“Having lived in Slavic Village since my arrival to the U.S., I've seen the neighborhood undergo changes, some for the best and some for the worst," notes Tyl. but I think with new businesses popping up and the renovation of Fleet Avenue, people won't hesitate to come to our neighborhood for a good time and lots of food.”

First time customer Herb Brosnan III heard about how the deli was as authentic as Polish restaurants in Poland.

“Having gone to and lived in Poland, this is as absolutely authentic as it comes. I mean it's real Polish dishes made from scratch,” says Brosnan. “Each dish taste like something a Polish mom would make. It's exactly how you would find it in Europe.”

<span class="content-image-text">Krusinski's Finest Meats</span>Krusinski's Finest Meats

Just east on Fleet you'll find the Slavic Village market and the Red Chimney restaurant. Both establishments have been there for years, making them as much a part of the community as the people who frequent them. They give the neighborhood a small town feel in an area surrounded by a big city vibe. Also, one block north of Seven Roses sits Krusinski's Finest Meats, 6300 Heisley Avenue. Founded in 1953, the grocery selection may be limited, but the service counter is full up with homemade sausages, smokies, pierogi and stuffed cabbage. As if to exemplify how things endure, Bob, who works the counter and cash register, started at this job just after he graduated from high school some 55 years ago.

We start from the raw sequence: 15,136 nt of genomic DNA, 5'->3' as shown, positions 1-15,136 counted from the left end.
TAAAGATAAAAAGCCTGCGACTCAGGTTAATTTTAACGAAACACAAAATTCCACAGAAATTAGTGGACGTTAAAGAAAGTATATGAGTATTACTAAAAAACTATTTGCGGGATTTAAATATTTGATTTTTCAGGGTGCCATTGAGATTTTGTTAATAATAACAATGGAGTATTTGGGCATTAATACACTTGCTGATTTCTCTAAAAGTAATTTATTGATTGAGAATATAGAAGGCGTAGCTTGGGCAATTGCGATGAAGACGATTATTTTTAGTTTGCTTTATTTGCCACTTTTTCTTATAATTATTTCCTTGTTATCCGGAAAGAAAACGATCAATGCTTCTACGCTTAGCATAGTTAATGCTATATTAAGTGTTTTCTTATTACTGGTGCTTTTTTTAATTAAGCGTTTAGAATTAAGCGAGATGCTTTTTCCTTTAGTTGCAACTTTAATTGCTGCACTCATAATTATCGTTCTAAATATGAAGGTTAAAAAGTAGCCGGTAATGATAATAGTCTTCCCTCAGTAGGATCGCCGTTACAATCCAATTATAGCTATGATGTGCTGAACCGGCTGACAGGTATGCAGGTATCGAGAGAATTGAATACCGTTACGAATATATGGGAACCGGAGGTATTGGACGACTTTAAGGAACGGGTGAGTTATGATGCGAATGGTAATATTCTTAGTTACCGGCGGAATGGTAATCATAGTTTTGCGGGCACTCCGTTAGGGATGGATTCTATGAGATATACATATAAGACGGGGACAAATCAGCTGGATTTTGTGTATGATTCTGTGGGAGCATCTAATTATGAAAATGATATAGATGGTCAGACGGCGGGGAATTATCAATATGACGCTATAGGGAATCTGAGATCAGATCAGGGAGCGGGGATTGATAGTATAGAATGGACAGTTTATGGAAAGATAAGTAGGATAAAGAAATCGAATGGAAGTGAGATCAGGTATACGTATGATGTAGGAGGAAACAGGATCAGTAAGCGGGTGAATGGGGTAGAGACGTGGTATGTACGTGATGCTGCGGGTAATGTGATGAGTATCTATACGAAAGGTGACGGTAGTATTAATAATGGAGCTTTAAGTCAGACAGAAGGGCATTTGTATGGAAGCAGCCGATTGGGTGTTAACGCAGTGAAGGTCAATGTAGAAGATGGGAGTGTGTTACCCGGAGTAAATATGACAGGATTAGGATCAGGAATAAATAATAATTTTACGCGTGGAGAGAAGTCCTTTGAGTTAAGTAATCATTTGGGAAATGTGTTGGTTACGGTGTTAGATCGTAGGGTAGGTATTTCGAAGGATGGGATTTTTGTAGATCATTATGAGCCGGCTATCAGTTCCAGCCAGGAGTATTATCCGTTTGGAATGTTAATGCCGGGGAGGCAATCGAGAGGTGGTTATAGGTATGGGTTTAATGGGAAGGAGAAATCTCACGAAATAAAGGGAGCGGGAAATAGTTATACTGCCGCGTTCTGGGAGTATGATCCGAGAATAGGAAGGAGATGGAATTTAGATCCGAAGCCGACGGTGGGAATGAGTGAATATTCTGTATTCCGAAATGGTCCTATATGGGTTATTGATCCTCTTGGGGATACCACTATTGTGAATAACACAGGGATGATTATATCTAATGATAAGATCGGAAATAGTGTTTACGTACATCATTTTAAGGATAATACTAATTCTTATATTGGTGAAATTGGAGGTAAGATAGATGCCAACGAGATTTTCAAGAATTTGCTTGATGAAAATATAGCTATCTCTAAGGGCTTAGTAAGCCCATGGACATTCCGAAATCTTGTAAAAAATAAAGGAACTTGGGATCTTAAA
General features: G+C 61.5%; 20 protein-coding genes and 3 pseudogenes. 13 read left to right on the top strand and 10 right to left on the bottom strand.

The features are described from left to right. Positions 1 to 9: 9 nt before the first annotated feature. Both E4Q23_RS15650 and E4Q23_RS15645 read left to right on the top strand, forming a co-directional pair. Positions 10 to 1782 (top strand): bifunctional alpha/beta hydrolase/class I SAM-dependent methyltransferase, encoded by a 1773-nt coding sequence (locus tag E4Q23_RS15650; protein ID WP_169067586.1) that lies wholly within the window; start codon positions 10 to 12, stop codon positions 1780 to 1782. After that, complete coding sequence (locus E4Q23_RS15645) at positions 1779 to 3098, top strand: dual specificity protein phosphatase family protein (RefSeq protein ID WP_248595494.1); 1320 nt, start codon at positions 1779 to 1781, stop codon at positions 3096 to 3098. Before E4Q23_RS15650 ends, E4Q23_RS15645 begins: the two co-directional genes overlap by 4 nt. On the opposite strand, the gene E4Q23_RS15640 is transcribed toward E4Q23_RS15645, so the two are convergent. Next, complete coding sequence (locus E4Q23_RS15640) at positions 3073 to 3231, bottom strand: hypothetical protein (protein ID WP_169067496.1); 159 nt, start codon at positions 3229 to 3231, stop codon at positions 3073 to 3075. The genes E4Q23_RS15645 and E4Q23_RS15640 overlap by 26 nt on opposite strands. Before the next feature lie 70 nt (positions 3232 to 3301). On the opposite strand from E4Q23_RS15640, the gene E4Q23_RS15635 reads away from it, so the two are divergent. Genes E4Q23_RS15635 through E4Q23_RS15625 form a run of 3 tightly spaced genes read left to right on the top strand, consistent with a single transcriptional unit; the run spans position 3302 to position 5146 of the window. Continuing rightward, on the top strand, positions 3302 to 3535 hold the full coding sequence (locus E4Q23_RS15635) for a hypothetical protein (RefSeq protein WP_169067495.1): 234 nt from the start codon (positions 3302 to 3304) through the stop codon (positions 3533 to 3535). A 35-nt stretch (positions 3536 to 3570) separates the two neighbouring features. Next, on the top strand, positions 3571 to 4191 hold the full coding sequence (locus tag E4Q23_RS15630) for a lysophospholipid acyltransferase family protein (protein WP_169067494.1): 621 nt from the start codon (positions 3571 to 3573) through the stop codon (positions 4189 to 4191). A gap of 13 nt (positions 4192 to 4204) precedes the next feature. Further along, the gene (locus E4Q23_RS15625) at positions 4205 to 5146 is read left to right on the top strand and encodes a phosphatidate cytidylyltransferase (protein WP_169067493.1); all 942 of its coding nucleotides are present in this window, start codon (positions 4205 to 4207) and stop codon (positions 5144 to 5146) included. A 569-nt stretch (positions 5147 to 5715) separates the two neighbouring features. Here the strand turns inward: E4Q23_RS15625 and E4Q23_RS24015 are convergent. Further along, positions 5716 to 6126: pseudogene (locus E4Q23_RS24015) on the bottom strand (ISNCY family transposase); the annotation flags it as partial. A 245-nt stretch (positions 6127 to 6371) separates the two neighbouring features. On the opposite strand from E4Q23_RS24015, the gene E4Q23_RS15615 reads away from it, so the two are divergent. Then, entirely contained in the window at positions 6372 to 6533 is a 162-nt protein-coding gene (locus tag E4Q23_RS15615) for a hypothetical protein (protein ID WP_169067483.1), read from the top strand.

There is room for a modern trend as well, particularly one that's got an old school vibe. To increase intimacy and authenticity throughout the neighborhood, Alvarado notes the weekly Slavic Village farmer's market is back every Monday from 4 to 7 p.m. at East 52nd and Fleet Avenue.

“What really makes this special is that we have the City Fresh CSA, you can buy vegetables from the Green Corps," says Alvarado. "We have over 100 local businesses in homes throughout Slavic Village and we wanted to give them the opportunity to expand outside the home with the market."

Heaven on wheels

These days, it's not unusual to see more cyclists traversing the streets of Slavic Village and Mill Creek Reservation, which is, incidentally, home to the largest waterfall in Cuyahoga County. The Morgana Run Trail is a two-mile bicycling and walking path that stretches from E. 49th street to Jones Road. It's off the beaten path and an unexpected surprise that provides a quiet and relaxing respite from the surrounding urban setting.

The Morgana Trail is a national model for engaging urban communities and connecting neighborhoods through trails and nature. It promotes urban revitalization, enhances transportation opportunities and helps improve pedestrian mobility.

“We have made a very concerted effort to increase walkability, bike-ability in the neighborhood,” Alvarado says, adding that the trail cuts through the whole neighborhood from East 49th all the way to Harvard and Broadway. "We are working with the entire network to connect to downtown and to connect with the Tow Path trail.”

The neighborhood is also home to the state's only Olympic style Velodrome, 5033 Broadway Ave. For serious cyclists and amateurs alike, the velodrome adds a thrilling level of excitement to any ride. Operated under Fast Track Cycling, the organization offers free youth programming. Adults can join in on the fun with a free learn to ride class.

Gary Burkholder, secretary and board of directors of Fast Track Cycling, says the community has responded well to the Velodrome.